By Emalee Gillis, NAMI Spokane Blog Editor.
According to Sabrina Votava, suicide prevention educator and speaker at the recent Let’s Talk Suicide Conference in Spokane, WA, QPR is like CPR for suicide prevention. Just as people trained in CPR help to save thousands of lives each year, people trained in QPR learn how to recognize the warning signs of a suicide crisis and how to ask the suicide Question, Persuade the person to get help, and then Refer someone to help.
The first step in QPR is to identify the signs of suicide in a friend, associate or loved one. A warning sign might in the form of a direct verbal clue like “I wish I were dead.” or “I’m going to end it all.” The sign might come in an indirect verbal clue like “My family would be better off without me.” or “I can’t go on anymore.” Or, the sign could come in a behavioral clue like making funeral plans or giving away money or prized possessions. Situational clues focus on fear and loss and include a sudden rejection by a loved one or death of someone close to them, especially if by suicide or accident.
The next step is to make the decision to act. Because suicide is such a taboo subject, asking the suicide question may seem awkward or difficult. But, just as you have the courage to apply the Heimlich maneuver to help a stranger choking on a piece of meat, so too can you apply QPR to someone considering suicide. It is a myth that asking the suicide question can put the idea of suicide in their head. Asking the question does not increase risk.
The “Q” stands for “Question.” First, find a private spot to talk. The question can be asked indirectly like “Have you had thoughts of dying? or “Do you ever wish you could go to sleep and never wake up?” Alternatively, the question can be asked more directly like “Are you thinking about suicide?”
A “no” to the question is followed by a request to let the questioner know if the loved one or friend starts thinking about suicide later. An unclear answer is followed by more prodding questions. A “yes” to the suicide question puts the subject of suicide on the table for discussion. Research has shown repeatedly that once people are asked if they are thinking of suicide, they feel relief, not distress. A chance to go on living has been offered. By asking the suicide question, we provide a ray of light where there has been utter darkness.
The next step is to listen giving full attention to the speaker. Listen for the problems that death by suicide would solve. Confirm your guesses and suspicions with questions. If you get nods or yeses, you have helped that person to begin finding a way to live.
The “P” in QPR stands for Persuasion. The goal of persuasion is simple. All we want to accomplish is for the person to agree to get some help. You might ask, “Will you let me help you make an appointment with….” It is often a good idea to ask the person to agree to go on living and make a recommitment to life. You could say, “I want you to live. Won’t you please stay alive until we can get you some help?” Persuasion works best when you focus on healthy solutions to problems not the suicide solution and when you accept the reality of the person’s pain, but offer alternatives. Collaborate with the person and assure them of your ongoing support.
If persuasion fails, call your mental health center, local hotline or emergency services. If you believe someone is in the process of making a suicide attempt, call 911.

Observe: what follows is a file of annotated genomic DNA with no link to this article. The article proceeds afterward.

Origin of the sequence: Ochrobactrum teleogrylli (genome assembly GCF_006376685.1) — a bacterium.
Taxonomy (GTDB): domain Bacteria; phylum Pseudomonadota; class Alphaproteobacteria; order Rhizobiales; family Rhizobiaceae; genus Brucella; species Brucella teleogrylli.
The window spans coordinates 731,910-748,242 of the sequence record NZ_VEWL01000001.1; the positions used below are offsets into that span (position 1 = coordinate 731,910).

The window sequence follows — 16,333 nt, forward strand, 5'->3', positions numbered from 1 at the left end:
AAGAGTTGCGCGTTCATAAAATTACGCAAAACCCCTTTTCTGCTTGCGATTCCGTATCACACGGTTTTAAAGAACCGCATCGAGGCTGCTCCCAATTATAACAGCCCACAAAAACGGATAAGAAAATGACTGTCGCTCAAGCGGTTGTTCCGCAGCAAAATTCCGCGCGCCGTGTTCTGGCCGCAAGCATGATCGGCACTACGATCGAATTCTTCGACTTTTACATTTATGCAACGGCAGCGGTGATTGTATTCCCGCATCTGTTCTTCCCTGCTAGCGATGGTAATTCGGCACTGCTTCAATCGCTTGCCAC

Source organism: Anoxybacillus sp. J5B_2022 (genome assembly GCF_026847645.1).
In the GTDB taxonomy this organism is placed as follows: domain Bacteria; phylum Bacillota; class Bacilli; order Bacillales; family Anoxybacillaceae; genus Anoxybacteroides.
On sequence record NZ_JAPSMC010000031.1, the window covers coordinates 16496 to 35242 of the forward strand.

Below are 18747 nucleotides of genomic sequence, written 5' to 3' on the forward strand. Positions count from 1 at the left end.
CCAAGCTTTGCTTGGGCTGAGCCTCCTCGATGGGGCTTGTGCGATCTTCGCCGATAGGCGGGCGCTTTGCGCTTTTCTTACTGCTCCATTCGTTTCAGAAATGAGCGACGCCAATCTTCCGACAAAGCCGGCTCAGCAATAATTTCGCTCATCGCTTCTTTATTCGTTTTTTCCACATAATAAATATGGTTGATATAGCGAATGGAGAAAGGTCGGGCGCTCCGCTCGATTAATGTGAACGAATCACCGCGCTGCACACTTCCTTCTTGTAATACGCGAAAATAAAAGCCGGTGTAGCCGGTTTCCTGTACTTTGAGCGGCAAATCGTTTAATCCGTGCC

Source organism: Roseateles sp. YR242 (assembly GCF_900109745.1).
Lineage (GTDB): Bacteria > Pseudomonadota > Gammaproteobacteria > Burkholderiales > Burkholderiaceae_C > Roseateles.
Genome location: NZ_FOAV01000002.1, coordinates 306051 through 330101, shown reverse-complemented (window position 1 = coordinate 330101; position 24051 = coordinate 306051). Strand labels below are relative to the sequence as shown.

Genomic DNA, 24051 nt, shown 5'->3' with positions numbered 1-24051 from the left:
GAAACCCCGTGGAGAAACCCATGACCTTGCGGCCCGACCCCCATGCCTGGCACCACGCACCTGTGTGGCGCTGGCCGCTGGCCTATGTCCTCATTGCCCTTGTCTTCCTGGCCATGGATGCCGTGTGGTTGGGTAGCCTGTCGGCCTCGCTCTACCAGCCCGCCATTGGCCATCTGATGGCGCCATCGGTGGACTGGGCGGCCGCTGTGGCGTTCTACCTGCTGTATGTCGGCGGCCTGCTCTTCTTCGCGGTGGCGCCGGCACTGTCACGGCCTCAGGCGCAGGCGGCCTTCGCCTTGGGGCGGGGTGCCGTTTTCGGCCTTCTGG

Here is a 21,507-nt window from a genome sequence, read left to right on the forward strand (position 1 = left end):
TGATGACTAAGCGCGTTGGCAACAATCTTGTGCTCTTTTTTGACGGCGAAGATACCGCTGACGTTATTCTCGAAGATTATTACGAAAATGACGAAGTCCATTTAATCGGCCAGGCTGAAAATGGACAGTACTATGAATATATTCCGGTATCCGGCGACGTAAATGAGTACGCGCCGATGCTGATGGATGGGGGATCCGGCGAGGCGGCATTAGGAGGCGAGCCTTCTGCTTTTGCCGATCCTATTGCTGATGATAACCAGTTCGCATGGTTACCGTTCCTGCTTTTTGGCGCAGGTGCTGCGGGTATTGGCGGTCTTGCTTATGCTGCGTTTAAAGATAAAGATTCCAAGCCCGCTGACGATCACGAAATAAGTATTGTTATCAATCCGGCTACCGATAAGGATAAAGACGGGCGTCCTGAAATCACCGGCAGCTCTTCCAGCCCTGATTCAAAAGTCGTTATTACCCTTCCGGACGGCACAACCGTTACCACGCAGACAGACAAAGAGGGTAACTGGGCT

“R” in QPR stands for refer. To refer means to connect your friend or loved one with a competent local mental health professional or to a known and trusted resource. Most suicidal people who agree to get help will act in good faith and get the help they need. However, because of the stigma associated with accepting counseling or professional help for disorders of the brain, some people may not follow through. That is why the QPR Institute recommends that, if possible, you physically take the person to someone who can help. Some suicidal people will want to talk to someone they already know – a pastor, priest, doctor or school nurse. If agreeable to the person thinking about suicide, you should accompany him or her to that trusted resource.
The QPR Institute recommends actions to make suicide hard. Most people in American use a firearm to kill themselves. Research shows that perhaps the most effective intervention is to ensure the removal of the means of suicide, especially a gun. Ask your friend or loved one in simple terms if they own or have access to a gun. Arrange to move the firearm to another location. Some police stations will agree to store the firearm during a crisis.
Simply put, removing the means to suicide – gun, rope, car keys, knives, poisons, and medications – makes an impulsive decision to end one’s life more difficult. The intervention buys precious time to get some rest, get professional help and one day soon pass beyond this rough patch on the long road of life.
If in doubt, act! Reach out! Don’t wait! Ask a question, save a life!
Suicide Crisis and Lifeline: 988
Crisis Text Line: Text 741741
The Trevor Project for LGBTQ+ 866-488-7386
Training in QPR is available through FailSafe for Life. The training dives deeper into approaching someone who may be considering suicide and goes beyond the basic concepts described in this article.
Sabrina Votava, LMHC is the founder of FailSafe for Life and an educator on suicide prevention/ intervention for nearly 20 years. She is certified to teach several suicide prevention programs and her passion is evident in her trainings.
Emalee Gillis is a writer and blog editor. She is the author of the memoir Adventures on the Path to Living Well with a Mental Illness and has a related TEDx Talk.